Thelocal government of Indiana provides 7% of its budget to housing,sewerage management, and parks. The parks take a portion of thisbudget. The revenue is generated from four primary sources of tax.The two main taxes are the individual income and the sales tax. Theother two taxes are gaming taxes and corporate income taxes. Theprimary sources of gaming tax are the riverboat casino admission andbetting taxes and the revenues from the racetrack casinos. Thecasinos provide a reliable source of income and are well controlledto avoid any illegality in them. The revenue is well channeled andaudited to ensure that they are well utilized. Legal drugs, namelyalcohol and cigarettes, provide taxes that can be used by the localgovernment. These taxes are calculated from the production and salesof these items. According to the local government of Indiana, therevenue from these taxes is directed to the maintenance of the socialamenities, among them parks and the facilities provided in them.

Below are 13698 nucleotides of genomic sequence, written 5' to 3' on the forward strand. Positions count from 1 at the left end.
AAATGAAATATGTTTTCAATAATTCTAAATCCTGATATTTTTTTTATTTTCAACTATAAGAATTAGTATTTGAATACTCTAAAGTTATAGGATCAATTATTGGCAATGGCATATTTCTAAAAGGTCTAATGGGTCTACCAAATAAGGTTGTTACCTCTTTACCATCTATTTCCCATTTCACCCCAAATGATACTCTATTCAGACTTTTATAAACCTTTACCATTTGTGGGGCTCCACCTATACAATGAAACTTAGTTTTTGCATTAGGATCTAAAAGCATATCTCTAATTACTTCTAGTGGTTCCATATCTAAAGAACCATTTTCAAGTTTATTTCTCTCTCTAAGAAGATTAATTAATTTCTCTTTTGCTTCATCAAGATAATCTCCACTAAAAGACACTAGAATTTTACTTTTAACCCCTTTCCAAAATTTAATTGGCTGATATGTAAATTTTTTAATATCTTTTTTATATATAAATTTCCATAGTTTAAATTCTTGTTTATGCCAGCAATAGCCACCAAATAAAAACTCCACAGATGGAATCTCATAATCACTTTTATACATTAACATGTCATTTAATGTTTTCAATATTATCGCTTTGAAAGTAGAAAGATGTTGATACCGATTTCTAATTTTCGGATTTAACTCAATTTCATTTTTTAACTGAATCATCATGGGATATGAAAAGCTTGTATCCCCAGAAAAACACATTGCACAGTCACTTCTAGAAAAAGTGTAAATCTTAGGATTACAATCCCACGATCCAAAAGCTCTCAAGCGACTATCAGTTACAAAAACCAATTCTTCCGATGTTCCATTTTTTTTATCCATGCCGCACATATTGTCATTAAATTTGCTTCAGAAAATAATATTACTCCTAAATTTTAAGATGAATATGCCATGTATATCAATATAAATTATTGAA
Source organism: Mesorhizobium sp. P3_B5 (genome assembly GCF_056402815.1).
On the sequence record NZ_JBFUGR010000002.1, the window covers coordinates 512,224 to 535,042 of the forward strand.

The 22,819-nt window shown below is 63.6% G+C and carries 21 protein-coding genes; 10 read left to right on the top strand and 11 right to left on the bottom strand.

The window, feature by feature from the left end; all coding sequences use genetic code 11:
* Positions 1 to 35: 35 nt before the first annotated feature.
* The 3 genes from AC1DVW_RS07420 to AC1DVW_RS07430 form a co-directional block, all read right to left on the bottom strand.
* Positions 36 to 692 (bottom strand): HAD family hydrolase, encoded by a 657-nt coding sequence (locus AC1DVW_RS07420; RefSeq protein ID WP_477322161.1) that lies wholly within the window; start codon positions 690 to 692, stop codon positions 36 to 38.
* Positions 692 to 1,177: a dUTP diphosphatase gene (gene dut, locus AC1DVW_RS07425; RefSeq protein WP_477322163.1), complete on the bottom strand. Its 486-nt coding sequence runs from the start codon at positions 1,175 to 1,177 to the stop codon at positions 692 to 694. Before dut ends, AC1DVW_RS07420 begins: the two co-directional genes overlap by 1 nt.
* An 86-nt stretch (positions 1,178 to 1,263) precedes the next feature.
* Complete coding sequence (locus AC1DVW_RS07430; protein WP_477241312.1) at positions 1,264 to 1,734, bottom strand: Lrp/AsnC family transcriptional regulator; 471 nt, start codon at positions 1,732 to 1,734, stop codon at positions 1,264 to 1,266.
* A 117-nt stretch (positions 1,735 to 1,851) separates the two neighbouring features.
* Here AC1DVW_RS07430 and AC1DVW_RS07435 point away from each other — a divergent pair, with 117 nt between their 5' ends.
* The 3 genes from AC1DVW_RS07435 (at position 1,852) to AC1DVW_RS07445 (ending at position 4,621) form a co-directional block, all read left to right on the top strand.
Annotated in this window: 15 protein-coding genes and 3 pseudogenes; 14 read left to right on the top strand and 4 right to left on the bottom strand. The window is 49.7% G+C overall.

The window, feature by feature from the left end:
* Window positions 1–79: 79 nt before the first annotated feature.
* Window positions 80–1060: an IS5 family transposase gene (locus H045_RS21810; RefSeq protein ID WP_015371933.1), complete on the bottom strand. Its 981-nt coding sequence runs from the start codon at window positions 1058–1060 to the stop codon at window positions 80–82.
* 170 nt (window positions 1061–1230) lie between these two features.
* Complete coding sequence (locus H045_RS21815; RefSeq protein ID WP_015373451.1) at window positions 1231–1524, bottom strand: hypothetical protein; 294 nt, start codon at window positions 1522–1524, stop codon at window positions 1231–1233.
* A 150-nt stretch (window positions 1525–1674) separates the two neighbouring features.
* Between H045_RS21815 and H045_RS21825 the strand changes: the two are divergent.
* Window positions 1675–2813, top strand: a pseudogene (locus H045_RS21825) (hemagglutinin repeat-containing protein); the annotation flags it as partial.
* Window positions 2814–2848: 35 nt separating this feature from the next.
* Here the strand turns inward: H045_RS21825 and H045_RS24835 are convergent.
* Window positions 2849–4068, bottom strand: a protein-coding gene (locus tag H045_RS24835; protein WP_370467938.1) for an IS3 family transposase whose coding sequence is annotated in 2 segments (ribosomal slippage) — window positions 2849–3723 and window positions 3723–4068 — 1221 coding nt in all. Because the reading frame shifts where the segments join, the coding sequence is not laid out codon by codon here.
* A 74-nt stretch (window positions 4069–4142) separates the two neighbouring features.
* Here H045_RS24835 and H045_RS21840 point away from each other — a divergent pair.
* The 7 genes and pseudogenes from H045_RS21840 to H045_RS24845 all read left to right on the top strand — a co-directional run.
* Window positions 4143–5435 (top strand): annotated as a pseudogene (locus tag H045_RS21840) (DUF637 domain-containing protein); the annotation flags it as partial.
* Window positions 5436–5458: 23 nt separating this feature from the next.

Themain challenge that comes with funding of parks is the determinationof the specific parks to maintain on a particular part of the year.Distributing the funds requires experts in the area of budgeting. Thefunds have to be distributed in a manner that the public is satisfiedwith the services offered. The park service creates a sense ofbelonging to the local government, hence the need to maintain eachappropriately. The end product of the well maintained parks is areduced loss in terms of misplaced funds within the local government.Appropriations have to be applied to ensure proper spending as perthe budget provisions.